Geopolitics can lead to hacks

Geopolitics can lead to hacks

The number of factors that can boost a company's need for IT security are significant. In recent geopolitical incidents, firms have found themselves targeted despite a tenuous connection to the larger events at stake. According to the New York Times, websites for large banks including Bank of America and JPMorgan Chase were recently hacked. The group claiming responsibility said its actions were a reaction to the controversial anti-Islam video "Innocence of Muslims," a production that none of the banks were involved with.

Tangential targets
The Times reported that the actions against banks adhered to the distributed denial of service (DDoS) model, meant to overload servers and shut down websites. Fortunately for the banks and their customers, such methods generally do not harm or expose private information. The motivation claimed for the attack was a concerted effort to force authorities to take the extended "Innocence of Muslims" trailer down from YouTube, with the banks selected as high-value targets.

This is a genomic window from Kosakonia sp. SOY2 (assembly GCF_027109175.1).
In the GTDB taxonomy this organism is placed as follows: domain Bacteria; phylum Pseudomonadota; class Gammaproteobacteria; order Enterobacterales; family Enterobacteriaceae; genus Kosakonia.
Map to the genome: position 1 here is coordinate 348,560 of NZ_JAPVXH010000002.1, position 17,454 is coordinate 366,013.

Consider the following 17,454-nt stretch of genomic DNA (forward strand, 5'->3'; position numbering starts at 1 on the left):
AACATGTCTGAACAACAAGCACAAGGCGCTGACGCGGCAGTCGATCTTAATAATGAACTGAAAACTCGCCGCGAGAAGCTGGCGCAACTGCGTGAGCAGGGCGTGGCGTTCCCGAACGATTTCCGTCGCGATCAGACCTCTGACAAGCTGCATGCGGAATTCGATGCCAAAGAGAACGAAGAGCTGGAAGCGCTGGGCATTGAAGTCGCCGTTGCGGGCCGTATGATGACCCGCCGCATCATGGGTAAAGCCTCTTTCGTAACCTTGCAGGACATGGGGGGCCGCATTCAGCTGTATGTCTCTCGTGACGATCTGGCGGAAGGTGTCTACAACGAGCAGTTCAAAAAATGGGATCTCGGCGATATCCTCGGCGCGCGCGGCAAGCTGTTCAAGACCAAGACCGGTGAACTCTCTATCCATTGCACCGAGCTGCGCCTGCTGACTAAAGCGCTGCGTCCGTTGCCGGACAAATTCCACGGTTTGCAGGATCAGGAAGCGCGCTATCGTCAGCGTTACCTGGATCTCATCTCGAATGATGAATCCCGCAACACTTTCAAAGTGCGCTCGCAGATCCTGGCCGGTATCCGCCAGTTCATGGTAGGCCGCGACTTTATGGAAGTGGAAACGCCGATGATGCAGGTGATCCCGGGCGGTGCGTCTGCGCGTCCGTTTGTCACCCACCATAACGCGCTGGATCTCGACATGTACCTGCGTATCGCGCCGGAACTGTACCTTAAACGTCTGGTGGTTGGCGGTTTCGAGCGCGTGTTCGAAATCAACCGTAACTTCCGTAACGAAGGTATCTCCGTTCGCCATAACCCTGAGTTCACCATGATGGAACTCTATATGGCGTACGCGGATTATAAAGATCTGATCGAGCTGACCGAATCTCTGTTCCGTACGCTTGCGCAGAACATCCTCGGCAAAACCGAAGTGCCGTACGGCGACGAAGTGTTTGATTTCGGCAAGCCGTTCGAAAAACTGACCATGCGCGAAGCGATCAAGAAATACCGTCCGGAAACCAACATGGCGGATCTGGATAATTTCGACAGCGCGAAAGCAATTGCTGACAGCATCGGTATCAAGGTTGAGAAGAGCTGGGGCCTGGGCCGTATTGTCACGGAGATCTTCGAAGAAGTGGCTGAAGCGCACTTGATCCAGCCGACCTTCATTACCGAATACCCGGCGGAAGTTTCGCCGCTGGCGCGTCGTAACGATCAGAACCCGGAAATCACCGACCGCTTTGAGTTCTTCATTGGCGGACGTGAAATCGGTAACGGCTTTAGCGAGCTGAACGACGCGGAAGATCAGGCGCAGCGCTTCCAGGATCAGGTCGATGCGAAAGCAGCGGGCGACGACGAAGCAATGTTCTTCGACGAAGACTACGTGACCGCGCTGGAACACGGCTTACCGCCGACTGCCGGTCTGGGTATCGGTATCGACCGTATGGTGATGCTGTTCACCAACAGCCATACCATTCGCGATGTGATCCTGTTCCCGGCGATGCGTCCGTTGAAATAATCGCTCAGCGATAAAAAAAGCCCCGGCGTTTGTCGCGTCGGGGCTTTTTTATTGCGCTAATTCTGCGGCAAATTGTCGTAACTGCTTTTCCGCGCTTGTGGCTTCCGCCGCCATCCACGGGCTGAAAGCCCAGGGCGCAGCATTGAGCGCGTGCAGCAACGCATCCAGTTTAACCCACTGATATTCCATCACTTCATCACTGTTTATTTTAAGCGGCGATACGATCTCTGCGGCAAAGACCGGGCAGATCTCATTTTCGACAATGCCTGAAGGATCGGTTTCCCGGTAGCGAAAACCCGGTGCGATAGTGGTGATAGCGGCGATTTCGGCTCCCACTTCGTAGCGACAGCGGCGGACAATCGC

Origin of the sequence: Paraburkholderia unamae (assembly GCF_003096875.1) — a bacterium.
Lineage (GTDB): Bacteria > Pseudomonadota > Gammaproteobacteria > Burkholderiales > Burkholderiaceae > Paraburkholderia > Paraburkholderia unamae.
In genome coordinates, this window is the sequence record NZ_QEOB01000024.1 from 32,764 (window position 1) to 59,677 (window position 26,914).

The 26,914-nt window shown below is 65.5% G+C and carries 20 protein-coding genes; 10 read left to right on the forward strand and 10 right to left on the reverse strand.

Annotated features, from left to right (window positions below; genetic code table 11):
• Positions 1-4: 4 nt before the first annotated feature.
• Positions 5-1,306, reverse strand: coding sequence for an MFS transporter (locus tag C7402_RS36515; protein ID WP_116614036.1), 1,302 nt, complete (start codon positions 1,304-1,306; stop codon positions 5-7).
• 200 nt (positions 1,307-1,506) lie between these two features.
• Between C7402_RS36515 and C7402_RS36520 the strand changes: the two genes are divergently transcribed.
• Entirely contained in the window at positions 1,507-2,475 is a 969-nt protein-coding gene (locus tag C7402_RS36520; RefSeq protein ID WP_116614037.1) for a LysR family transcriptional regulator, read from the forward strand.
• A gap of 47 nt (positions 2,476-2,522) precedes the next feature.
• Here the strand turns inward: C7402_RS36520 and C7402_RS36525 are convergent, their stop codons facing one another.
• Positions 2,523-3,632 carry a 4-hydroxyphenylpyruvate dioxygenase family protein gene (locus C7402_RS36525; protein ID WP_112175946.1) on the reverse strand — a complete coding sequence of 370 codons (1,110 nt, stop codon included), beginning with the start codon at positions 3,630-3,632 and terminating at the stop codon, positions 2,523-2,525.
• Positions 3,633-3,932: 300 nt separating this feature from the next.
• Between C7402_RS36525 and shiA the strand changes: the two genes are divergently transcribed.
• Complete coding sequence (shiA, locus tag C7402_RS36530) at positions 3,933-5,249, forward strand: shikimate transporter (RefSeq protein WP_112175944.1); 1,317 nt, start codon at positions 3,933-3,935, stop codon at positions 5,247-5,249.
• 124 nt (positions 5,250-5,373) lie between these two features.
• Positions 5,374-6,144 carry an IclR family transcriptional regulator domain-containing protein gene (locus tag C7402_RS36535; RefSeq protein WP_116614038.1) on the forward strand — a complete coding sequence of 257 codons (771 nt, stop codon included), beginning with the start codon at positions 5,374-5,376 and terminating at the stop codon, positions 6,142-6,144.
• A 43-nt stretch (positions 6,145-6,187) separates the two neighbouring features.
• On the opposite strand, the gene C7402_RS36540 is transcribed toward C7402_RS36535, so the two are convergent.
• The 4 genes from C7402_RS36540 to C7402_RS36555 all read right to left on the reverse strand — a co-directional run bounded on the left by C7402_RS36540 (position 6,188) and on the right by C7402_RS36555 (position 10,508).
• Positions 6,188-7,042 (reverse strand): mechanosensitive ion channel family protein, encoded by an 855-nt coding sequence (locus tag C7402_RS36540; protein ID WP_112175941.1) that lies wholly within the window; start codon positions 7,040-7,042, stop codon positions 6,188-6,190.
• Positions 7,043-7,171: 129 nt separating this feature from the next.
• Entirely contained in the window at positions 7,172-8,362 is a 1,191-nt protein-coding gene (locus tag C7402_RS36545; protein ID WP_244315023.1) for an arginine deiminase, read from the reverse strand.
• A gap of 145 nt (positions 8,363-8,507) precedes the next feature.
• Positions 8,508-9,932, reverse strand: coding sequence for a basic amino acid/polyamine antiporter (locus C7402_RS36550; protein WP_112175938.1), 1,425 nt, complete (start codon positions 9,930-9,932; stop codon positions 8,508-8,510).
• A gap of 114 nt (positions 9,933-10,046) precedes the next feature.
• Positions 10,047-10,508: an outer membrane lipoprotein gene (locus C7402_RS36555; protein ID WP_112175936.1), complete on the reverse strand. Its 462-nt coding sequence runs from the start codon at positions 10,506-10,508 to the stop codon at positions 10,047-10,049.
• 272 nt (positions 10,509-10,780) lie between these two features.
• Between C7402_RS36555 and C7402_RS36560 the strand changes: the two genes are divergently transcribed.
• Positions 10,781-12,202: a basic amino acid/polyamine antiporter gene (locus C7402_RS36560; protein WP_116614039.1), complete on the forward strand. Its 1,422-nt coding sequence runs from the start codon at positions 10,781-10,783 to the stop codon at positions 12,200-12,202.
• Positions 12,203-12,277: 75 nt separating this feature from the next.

According to the news provider, cyber attacks designed to advance a larger political agenda have grown in recent years. The banks largely weathered the storm, which may have originated from Iran, though the attackers claim no allegiance to the Iranian government. The Times noted that experts in the security field have seen a rising number online events coming from Iran as that country fortifies its computing infrastructure.

Rising readiness
Companies have not been hesitant when purchasing security products in recent years, with Gartner researchers explaining that not even the threat of future economic worries has shaken IT leaders' faith in advanced security solutions and increased spending. While half of respondents to Gartner's recent survey predicted the security budget would remain steady, very few saw the potential for a decrease. Five percent predicted less spending on security products next year, the remaining 45 percent predicting a boost.